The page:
Thursday, June 14, 2018

Rich People Can Be Sad

When I opened Facebook last Friday morning, the status of one of my friends read "Don't turn on CNN".

In the comment below, it said "Dear God, not Anthony Bourdain."

Dear God, indeed.  I am not usually one to get upset about the death of a celebrity, as I'm practical and recognize that there are vastly more important things to worry about right now, but I fucking loved Anthony Bourdain.  He was sexy and unapologetic and smart and absolutely obsessed with food.  He was the stereotypical entitled white male, and I should have hated him based on my usual patterns, but I didn't.  Because although he was rich and had every door in the world open to him, he was also kind.  He treated the guests on his show, and the food they served him, with respect.  It's possible that he was a total jerk in real life, but his public persona was good.

He also responded to me on Twitter.

I recently called him out for his lack of female representation on The Layover, and he responded with a "Yep".  It was the absolute minimum he could have done to acknowledge me, but I was still gleeful about receiving a response from The.  Anthony.  Bourdain.

And now he's gone.

Within minutes of the news that he had killed himself, people were starting to speculate about the whys of it.  And of course, there were people who said things like "What did he have to be depressed about?  He had so much money."

Which....seriously?

Don't get me wrong.  We all know that there are some very good things about money, starting from its ability to provide us with necessities (food, clothing, shelter) and extending to its ability to fly us to France for fancy pastries.  Water is also wet.  But while some amount of money is necessary for happiness, no amount of it is enough to buy happiness.

It doesn't fix loneliness.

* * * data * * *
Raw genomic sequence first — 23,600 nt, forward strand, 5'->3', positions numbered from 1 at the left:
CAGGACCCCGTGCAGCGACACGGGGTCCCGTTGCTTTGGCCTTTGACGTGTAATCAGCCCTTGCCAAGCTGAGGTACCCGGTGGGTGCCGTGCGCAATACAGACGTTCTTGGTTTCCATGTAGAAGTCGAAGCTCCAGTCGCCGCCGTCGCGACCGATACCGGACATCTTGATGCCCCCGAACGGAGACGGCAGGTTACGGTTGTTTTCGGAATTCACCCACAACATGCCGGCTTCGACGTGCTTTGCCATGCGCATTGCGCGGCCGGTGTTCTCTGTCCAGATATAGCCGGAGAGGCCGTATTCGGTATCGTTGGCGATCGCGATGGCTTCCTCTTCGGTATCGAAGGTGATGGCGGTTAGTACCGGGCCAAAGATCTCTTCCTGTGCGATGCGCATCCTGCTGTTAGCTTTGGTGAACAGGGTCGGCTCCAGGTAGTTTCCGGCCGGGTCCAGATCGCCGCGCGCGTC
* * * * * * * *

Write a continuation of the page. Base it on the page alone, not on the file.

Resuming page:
Or broken brain chemistry.
Or a traumatic past.

It doesn't create love.
Or community.
Or a life purpose.

I have had no money and I have had lots of money in my life, and while I definitely prefer the latter, I also know that money doesn't protect me from being sad.

And we need to stop thinking that it does.

Because even rich people like Anthony Bourdain deserve to be cared for when they're depressed.  They deserve forgiveness and understanding for not being able to stay in this often hostile world.

I forgive and understand you Tony.  And I will miss the heck out of you.

Wednesday, May 23, 2018

What It's Like to be Queer

Pride Week is coming up in my city, and as an early event, last week my medical school hosted a group of transgender individuals talking about their experiences and answering questions.  Although it was a Friday afternoon and I was tired from being on call, I made an effort to attend, partly because I was interested in the session, and partly because as a queer person I feel a sense of responsibility to show up to all LGBTQ* events.  The session was hosted in the same room as my first-year medical school class, and as I pulled open the familiar door, I felt something completely unexpected.

Fear.

Now, before I continue, I want to give some back story.  I came out as a lesbian when I was 16, and as bisexual less than a year later, so I have been out to the people closest to me for decades.  I brought my same-sex partner to a work dinner over four years ago, and I have been answering people's awkward questions about swingers resorts and polyamory at work ever since.  But when I was in medical school, having just returned to my home city after seven years away, none of my classmates knew.  Because I was still dating men at the time, everyone operated on the assumption that I was straight, and I did nothing to challenge them.

So my first thought, walking into my old classroom, was a reflexive "I hope no one sees me here and figures out that I'm queer."  Which...hello.  A little late now.  I work at a small university, and pretty much everyone who knows me also knows that I'm queer.

But there it was, nonetheless.  An almost instinctive desire to hide.  To pretend to be just like everyone else.

And it came up again last night.  The new girl and I went to a theatre show together, which was hosted by the company with which I volunteer, and my first thought was that I needed to hide the relationship from my fellow volunteers.

My fellow volunteers in a left-wing theatre company.  

There aren't a lot of spaces in this world that are more queer-positive than a theatre show, and yet that automatic response was still there.  Even though I live in a country where same-sex marriage has been legal for 13 years and where the Charter of Rights and Freedoms protects LGBTQ* individuals, I still feel anxious about being out everywhere I go.

If my patient finds out that I'm queer, will they want a different doctor?
If my doctor finds out that I'm queer, will she want a different patient?